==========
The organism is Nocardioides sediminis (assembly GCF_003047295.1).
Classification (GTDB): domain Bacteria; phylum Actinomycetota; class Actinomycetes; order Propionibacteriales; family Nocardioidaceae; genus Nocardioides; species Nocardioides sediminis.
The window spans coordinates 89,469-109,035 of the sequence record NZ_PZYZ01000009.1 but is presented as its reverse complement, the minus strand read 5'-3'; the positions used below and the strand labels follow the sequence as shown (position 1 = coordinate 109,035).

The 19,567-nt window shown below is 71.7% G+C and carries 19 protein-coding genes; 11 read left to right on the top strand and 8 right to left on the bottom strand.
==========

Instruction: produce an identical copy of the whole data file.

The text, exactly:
The organism is Nocardioides sediminis (assembly GCF_003047295.1).
Classification (GTDB): domain Bacteria; phylum Actinomycetota; class Actinomycetes; order Propionibacteriales; family Nocardioidaceae; genus Nocardioides; species Nocardioides sediminis.
The window spans coordinates 89,469-109,035 of the sequence record NZ_PZYZ01000009.1 but is presented as its reverse complement, the minus strand read 5'-3'; the positions used below and the strand labels follow the sequence as shown (position 1 = coordinate 109,035).

The 19,567-nt window shown below is 71.7% G+C and carries 19 protein-coding genes; 11 read left to right on the top strand and 8 right to left on the bottom strand.